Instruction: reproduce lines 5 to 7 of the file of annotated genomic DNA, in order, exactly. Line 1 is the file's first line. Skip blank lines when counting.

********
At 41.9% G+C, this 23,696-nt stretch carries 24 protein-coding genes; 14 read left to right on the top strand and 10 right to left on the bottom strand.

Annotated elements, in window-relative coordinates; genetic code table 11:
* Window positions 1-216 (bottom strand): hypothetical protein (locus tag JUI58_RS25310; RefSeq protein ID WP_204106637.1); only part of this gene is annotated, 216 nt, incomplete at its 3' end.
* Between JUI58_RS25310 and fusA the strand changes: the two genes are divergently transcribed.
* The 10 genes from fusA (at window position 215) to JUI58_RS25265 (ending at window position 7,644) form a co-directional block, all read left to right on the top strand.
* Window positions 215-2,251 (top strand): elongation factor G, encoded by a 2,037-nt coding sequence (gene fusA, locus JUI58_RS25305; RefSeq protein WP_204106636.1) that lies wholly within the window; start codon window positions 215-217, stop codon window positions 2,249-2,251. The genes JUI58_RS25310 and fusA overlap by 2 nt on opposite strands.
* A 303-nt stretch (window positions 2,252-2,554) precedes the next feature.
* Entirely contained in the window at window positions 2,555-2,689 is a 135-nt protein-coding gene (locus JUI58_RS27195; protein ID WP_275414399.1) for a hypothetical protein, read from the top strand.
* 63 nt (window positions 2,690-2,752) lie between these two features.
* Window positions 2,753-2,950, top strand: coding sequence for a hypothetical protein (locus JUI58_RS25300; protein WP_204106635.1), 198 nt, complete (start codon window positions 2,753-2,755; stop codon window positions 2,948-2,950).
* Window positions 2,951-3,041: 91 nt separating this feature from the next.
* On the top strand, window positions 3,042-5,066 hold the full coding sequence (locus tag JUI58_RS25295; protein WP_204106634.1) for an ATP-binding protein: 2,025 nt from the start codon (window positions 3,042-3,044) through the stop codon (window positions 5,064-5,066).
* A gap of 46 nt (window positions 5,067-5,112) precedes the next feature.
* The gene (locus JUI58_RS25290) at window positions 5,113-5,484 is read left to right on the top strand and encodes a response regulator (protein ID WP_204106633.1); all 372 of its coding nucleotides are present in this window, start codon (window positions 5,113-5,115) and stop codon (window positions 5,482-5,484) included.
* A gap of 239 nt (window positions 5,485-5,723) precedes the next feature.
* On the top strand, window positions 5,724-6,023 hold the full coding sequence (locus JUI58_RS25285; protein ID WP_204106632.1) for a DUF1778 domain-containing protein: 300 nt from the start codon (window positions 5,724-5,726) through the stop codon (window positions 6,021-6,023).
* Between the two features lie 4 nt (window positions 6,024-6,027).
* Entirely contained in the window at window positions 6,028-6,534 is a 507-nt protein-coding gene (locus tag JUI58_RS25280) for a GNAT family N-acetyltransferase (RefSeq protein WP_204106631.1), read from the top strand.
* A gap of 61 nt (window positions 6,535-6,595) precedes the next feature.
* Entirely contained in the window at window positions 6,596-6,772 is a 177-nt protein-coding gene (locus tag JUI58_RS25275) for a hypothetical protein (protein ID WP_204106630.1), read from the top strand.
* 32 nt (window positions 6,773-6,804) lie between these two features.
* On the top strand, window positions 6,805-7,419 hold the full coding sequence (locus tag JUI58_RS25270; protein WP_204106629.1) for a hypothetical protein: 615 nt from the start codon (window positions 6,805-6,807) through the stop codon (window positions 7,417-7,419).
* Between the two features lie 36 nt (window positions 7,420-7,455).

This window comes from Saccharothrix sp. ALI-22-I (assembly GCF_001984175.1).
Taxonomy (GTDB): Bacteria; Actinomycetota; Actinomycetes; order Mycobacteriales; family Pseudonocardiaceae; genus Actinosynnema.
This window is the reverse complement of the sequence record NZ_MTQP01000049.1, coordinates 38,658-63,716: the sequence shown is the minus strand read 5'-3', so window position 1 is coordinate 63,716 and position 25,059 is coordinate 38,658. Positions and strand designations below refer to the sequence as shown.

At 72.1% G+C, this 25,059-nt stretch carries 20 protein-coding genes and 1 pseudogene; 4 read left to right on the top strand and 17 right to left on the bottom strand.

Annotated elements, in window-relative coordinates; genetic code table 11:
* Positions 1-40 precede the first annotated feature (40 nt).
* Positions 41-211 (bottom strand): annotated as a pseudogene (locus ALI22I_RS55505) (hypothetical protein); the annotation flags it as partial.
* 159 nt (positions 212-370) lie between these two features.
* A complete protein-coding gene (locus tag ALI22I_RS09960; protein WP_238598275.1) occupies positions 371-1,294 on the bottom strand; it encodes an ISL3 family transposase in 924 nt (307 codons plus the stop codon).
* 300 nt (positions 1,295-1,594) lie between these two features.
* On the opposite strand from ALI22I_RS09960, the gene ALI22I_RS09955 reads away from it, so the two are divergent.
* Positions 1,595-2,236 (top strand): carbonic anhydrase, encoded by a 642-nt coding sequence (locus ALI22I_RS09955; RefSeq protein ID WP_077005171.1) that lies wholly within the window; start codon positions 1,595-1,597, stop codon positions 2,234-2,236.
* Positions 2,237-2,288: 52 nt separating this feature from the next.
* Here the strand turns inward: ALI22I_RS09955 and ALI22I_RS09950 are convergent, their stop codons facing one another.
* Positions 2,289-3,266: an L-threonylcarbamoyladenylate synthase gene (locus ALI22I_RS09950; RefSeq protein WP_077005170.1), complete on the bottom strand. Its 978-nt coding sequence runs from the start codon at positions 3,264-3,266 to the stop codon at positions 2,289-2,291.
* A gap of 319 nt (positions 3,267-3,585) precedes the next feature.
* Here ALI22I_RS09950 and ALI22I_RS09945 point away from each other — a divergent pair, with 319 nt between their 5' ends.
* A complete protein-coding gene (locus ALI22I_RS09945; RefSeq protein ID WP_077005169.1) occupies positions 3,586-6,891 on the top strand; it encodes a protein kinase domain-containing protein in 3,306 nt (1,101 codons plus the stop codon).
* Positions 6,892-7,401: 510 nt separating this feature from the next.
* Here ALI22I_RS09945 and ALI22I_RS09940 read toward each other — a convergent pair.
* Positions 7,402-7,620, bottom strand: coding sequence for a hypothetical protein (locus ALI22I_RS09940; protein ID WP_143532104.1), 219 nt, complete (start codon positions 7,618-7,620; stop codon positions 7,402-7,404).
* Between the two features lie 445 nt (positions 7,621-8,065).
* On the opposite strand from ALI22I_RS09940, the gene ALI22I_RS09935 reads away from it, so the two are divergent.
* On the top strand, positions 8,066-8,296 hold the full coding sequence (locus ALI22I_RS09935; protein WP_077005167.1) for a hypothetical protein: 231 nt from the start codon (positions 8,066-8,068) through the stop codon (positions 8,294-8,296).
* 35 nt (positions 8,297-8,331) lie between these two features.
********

* The 10 genes from fusA (at window position 215) to JUI58_RS25265 (ending at window position 7,644) form a co-directional block, all read left to right on the top strand.
* Window positions 215-2,251 (top strand): elongation factor G, encoded by a 2,037-nt coding sequence (gene fusA, locus JUI58_RS25305; RefSeq protein WP_204106636.1) that lies wholly within the window; start codon window positions 215-217, stop codon window positions 2,249-2,251. The genes JUI58_RS25310 and fusA overlap by 2 nt on opposite strands.
* A 303-nt stretch (window positions 2,252-2,554) precedes the next feature.